UK aid will protect the British public and help prevent a second wave of coronavirus coming to the UK by slowing its spread in the most vulnerable countries, International Development Secretary Anne-Marie Trevelyan announced on Tuesday.
A package of £200 million will back UK charities and international organisations to help reduce mass infections in developing countries which often lack the healthcare systems to track and halt the virus.
Tuesday’s announcement brings the total amount of UK aid committed to the global fight against coronavirus to £744 million, making the UK one of the biggest donors to the international response.
Health experts have identified the weakness of developing countries’ healthcare systems as one of the biggest risks to the global spread of the virus.
They have also warned that if coronavirus is left to spread in developing countries, this could lead to the virus re-emerging in the UK later in the year and put further pressure on our NHS.
The new UK aid announced Tuesday includes £130 million for UN agencies in response to their urgent appeal for support.
Of this, £65 million will go to the World Health Organization (WHO) which is coordinating international efforts to end the pandemic sooner.
UK funding for the WHO will help provide more accurate assessments of how the pandemic is progressing around the world, allowing support to be targeted where it will save the most lives and stop the outbreak sooner, and helping countries respond to the virus.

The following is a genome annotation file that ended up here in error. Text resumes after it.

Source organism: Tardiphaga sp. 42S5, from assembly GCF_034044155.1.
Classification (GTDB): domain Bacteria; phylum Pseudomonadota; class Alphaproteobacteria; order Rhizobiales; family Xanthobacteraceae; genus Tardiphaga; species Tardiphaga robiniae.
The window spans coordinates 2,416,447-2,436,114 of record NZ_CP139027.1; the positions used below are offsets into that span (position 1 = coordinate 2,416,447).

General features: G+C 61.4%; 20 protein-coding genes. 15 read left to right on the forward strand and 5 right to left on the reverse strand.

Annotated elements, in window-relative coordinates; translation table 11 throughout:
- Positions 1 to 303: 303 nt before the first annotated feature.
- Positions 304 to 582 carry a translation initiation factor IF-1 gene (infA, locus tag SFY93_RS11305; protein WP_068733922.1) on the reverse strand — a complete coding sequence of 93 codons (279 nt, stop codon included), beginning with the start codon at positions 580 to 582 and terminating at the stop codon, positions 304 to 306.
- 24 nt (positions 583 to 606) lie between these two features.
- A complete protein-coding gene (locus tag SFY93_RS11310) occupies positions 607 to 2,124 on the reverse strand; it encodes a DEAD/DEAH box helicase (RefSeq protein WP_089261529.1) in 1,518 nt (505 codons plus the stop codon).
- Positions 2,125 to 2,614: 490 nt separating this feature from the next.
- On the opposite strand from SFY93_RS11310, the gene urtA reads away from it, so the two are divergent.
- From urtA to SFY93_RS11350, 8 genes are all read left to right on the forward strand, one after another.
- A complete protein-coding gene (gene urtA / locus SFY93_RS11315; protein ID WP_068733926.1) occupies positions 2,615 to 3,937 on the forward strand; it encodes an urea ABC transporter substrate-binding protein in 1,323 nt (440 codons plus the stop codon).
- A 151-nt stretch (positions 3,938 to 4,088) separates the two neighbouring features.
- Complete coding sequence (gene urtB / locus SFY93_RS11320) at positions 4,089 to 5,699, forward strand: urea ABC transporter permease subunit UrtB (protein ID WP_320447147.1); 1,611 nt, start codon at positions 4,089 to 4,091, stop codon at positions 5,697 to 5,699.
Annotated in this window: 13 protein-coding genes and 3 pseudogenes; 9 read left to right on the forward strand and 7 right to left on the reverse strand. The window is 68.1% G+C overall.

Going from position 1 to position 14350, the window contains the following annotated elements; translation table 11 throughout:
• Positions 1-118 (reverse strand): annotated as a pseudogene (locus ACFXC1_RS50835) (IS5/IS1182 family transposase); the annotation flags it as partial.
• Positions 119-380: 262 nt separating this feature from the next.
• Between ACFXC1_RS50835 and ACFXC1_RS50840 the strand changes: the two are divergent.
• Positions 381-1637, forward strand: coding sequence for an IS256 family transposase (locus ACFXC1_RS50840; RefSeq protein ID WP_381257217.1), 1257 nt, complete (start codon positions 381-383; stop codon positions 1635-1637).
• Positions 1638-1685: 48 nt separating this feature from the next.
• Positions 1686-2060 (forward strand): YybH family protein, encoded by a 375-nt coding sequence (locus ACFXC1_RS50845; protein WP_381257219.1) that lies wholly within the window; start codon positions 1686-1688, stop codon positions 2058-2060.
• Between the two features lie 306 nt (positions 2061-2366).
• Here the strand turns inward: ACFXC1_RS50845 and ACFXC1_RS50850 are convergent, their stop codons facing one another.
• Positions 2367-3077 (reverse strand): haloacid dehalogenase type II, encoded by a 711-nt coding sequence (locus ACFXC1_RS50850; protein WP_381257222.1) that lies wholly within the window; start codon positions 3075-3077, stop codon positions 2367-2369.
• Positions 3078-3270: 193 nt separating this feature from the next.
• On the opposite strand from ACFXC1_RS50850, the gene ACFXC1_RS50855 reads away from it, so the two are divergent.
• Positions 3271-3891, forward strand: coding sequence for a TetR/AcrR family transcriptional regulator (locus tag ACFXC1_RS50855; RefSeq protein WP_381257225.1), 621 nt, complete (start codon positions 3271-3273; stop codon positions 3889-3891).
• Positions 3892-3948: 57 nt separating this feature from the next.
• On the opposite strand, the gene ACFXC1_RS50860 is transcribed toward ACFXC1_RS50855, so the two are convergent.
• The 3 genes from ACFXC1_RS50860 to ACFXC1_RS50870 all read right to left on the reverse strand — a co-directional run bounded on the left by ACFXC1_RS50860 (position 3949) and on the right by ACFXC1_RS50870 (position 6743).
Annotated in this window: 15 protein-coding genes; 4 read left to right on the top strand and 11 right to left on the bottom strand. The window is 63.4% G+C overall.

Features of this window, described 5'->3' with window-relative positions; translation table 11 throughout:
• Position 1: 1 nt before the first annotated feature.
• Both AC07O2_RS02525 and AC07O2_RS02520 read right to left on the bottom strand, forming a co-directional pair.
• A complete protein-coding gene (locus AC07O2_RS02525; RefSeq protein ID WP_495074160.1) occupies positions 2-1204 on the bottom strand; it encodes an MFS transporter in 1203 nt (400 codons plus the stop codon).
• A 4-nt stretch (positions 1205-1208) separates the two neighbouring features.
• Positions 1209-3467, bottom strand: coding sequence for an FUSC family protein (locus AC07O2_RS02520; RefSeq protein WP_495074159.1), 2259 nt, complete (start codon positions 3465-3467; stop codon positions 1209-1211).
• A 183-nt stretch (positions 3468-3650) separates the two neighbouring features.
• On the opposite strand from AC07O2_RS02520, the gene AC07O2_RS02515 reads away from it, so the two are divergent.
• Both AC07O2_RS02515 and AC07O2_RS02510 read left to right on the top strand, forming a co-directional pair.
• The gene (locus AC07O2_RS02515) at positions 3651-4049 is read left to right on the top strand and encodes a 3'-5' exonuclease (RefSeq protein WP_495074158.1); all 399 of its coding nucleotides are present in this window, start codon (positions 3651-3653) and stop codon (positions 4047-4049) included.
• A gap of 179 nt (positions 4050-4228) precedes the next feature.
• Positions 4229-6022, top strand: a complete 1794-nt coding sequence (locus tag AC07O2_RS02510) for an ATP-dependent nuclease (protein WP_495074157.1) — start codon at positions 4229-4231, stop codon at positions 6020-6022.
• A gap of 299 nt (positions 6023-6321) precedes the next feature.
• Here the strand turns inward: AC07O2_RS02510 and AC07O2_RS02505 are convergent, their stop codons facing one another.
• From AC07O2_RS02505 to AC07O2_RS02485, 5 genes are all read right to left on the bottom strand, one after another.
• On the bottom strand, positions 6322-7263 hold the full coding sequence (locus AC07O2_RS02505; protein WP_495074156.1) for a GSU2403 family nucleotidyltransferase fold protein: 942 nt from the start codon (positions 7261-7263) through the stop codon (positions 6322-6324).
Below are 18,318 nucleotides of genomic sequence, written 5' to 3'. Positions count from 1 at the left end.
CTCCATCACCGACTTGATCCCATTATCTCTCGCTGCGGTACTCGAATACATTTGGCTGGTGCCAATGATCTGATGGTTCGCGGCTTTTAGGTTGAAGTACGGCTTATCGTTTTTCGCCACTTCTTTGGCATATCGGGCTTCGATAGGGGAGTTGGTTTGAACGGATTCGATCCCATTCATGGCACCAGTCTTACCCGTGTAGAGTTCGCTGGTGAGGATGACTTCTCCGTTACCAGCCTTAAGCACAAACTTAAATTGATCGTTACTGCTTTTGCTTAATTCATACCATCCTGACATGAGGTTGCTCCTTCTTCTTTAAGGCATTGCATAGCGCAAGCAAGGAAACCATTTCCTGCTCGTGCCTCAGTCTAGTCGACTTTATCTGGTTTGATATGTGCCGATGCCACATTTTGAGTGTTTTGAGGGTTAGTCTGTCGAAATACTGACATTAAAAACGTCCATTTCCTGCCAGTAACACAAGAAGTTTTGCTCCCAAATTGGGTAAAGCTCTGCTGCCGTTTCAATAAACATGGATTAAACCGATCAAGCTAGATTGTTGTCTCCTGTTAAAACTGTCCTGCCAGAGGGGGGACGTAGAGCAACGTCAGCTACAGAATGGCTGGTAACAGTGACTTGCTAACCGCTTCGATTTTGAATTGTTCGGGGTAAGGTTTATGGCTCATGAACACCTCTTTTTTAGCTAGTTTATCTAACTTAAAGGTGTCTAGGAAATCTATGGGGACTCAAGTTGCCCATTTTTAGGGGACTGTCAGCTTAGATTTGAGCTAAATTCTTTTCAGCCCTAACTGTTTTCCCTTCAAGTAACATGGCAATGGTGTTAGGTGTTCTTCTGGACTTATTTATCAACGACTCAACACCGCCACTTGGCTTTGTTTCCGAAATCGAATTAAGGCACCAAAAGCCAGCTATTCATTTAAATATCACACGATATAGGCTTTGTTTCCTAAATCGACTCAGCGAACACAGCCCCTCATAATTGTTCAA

The pandemic is particularly dangerous for countries with weak health systems who are already struggling to fight preventable diseases. In Yemen, 80 per cent of the population are already in need of humanitarian assistance and only about 50 per cent of health facilities are operational.
In Asia, Bangladesh hosts 850,000 Rohingya refugees, many in crowded and unsanitary camps where disease could take hold rapidly.
These countries will be hard hit by lockdowns and disruptions to the supply of goods and services. UK aid will help to mitigate these conditions and support those already living in desperate situations.
“The funding will also help developing countries to rapidly identify and care for patients with symptoms in order to limit human-to-human transmission. Our investment will help install new hand-washing stations and isolation and treatment centres in refugee camps, and increase access to clean water for those living in areas of armed conflict,” UK aid said in a statement.
A further £50 million of the £200 million package will support the Red Cross in difficult to reach areas such as those suffering from armed conflict.
A final £20 million will go to NGOs, including UK charities which are using British expertise and experience to deal with coronavirus.
Pioneering British scientists and researchers like those at Oxford University and at Mologic, based in Bedford, are already at the forefront of the global race to find a coronavirus vaccine and stop its spread, including within the UK.
The UK has already committed £250 million of aid to the Coalition for Epidemic Preparedness Innovations (CEPI) to rapidly develop a coronavirus vaccine, the biggest donation of any country.
“Thanks to this investment, future vaccines will be made available at the lowest possible price to the NHS and other countries’ healthcare systems,” UK aid concluded.